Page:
already pointing out the hypocrisy.
"We have to be careful about branding ourselves Middle-earth. It's not who we are, it's a film set. We need to do more than that, we have to go deeper than that. If we look at global trends in tourism, there's a real focus on authenticity."
Milne says the films might provide a short-term benefit, but does not believe they will lead to a sustained increase in visitors.
"If I was running a business and was holding The Hobbit up as the great white hope, I think I would be in a fairly desperate situation."
Tamaki believes the next "layer of value" that should have been added to the 100% Pure campaign is the "people component", telling our stories.
"My biggest concern is strategically, in the long term, what are we trying to say about New Zealand? How does Hobbitville fit into the long-term strategic image?"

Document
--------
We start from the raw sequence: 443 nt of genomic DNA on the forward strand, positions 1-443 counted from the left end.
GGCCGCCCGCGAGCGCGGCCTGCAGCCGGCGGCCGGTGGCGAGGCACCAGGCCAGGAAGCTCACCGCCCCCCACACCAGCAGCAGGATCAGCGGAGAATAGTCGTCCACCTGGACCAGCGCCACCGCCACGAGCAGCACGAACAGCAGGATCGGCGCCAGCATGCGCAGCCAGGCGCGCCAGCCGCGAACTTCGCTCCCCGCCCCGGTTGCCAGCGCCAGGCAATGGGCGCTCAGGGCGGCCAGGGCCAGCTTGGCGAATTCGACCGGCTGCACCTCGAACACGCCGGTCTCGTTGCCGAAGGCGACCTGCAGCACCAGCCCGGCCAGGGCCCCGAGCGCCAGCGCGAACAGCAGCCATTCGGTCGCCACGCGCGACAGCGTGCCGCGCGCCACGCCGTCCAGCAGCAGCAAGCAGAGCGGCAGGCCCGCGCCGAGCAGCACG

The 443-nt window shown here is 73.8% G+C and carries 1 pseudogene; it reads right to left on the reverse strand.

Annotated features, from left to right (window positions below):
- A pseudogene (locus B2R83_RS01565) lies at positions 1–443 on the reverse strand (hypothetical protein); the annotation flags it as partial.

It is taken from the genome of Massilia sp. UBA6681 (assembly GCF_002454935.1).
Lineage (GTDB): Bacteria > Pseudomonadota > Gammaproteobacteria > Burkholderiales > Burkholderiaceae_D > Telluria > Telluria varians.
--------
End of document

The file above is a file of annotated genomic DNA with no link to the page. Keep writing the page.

The tourism industry is struggling. Arrivals in the year to September were up slightly overall on the back of a 38 per cent increase in visitors from China, but our traditional, most lucrative markets are sliding - British visitors are down 14 per cent, the United States 3 per cent, and Japan 7 per cent. The amount tourists spent, $5.6 billion, didn't increase at all on the previous year.
Tourism NZ has come under growing criticism that its promotion of New Zealand is failing. In July, departing Air New Zealand chief Rob Fyfe and chairman John Palmer appeared before a select committee to call for urgent action by the Government and industry to turn around our diminishing appeal for long-haul visitors.
Tamaki says something different is needed.
"Numbers in the country . . . are the big problem right now. We don't need them in 2013 or 14, we need them now.
"What we need is to put a message out there in the world that is a call to action.
"This film wouldn't be a call to action. From that perspective it's a failed campaign."
Poon Tip was keynote speaker at the 10th anniversary of the 100% Pure NZ campaign, and says it's the envy of tourism boards the world over. But he doesn't rate the Middle-earth campaign.